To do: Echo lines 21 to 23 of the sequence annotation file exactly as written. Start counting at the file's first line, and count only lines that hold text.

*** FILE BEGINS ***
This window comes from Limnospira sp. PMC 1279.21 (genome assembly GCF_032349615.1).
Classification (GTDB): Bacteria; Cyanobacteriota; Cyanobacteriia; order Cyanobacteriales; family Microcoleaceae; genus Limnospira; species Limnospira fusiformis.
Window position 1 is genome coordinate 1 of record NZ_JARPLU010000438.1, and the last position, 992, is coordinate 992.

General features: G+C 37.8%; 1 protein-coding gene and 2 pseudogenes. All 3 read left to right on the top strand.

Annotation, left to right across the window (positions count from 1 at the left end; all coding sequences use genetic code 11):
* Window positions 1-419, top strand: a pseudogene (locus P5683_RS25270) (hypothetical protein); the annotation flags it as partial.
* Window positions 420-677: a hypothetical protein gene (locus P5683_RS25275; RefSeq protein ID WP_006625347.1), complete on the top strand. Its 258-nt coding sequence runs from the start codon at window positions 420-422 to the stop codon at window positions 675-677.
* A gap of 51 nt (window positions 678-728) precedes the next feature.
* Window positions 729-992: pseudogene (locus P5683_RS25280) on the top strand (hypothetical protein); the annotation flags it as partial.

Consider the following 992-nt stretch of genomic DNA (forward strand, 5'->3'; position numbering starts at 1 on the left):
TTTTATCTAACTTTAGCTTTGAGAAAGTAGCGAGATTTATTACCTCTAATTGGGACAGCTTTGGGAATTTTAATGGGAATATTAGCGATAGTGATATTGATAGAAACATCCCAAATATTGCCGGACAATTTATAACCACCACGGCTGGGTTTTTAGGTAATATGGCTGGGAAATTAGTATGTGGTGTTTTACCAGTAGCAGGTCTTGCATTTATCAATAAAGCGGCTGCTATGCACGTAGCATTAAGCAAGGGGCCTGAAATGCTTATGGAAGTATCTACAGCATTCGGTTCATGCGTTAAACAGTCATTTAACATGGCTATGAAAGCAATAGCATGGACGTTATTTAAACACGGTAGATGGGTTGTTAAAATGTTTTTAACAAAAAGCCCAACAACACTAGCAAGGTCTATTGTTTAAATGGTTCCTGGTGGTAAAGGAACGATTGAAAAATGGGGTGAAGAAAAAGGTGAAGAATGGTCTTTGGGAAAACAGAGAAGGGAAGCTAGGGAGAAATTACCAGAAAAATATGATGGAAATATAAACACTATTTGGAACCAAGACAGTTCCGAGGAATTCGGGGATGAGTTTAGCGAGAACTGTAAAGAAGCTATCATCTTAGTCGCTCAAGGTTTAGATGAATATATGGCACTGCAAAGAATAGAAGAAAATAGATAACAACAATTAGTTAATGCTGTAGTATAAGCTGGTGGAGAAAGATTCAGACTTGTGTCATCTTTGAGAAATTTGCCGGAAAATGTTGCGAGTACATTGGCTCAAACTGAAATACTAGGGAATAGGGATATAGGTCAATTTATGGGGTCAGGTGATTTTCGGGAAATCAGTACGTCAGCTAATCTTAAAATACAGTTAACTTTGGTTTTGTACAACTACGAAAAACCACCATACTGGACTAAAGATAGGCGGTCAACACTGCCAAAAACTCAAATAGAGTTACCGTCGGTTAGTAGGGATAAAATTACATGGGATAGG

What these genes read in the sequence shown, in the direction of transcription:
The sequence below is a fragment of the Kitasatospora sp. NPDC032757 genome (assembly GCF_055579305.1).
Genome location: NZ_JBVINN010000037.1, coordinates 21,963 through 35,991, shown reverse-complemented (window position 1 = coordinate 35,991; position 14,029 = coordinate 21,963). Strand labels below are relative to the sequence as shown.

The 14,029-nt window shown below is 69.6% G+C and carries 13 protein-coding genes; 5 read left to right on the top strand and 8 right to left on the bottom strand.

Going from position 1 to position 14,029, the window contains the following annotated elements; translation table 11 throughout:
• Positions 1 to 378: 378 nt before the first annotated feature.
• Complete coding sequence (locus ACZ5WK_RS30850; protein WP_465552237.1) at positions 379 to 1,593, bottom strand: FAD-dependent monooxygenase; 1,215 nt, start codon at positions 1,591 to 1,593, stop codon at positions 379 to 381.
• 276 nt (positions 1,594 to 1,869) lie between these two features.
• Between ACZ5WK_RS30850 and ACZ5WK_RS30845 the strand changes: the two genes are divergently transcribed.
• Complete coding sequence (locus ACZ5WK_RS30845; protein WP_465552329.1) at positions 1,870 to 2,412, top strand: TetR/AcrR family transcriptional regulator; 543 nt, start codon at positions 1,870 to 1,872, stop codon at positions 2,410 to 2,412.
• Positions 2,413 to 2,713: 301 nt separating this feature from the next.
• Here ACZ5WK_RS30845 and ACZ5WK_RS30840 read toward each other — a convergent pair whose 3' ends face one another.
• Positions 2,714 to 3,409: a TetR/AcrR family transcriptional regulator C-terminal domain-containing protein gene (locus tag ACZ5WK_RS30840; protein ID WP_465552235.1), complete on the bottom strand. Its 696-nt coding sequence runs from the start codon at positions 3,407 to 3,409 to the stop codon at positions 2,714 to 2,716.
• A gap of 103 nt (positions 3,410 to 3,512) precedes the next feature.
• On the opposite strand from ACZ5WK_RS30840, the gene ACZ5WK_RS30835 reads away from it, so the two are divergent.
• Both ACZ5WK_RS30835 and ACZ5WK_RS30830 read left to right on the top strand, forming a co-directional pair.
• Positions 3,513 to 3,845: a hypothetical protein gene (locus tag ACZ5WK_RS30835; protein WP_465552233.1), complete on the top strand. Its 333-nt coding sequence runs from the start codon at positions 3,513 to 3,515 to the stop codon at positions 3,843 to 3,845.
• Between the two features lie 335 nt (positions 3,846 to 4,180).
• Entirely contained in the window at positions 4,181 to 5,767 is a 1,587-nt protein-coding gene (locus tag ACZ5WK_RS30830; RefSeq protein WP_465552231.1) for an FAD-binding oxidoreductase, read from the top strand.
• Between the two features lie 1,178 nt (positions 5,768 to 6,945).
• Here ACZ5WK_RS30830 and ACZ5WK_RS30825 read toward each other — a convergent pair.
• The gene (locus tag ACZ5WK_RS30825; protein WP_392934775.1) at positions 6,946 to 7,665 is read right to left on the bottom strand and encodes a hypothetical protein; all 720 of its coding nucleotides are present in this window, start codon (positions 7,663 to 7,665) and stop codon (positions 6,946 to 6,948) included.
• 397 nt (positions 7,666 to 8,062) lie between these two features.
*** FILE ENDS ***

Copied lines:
• Complete coding sequence (locus ACZ5WK_RS30845; protein WP_465552329.1) at positions 1,870 to 2,412, top strand: TetR/AcrR family transcriptional regulator; 543 nt, start codon at positions 1,870 to 1,872, stop codon at positions 2,410 to 2,412.
• Positions 2,413 to 2,713: 301 nt separating this feature from the next.
• Here ACZ5WK_RS30845 and ACZ5WK_RS30840 read toward each other — a convergent pair whose 3' ends face one another.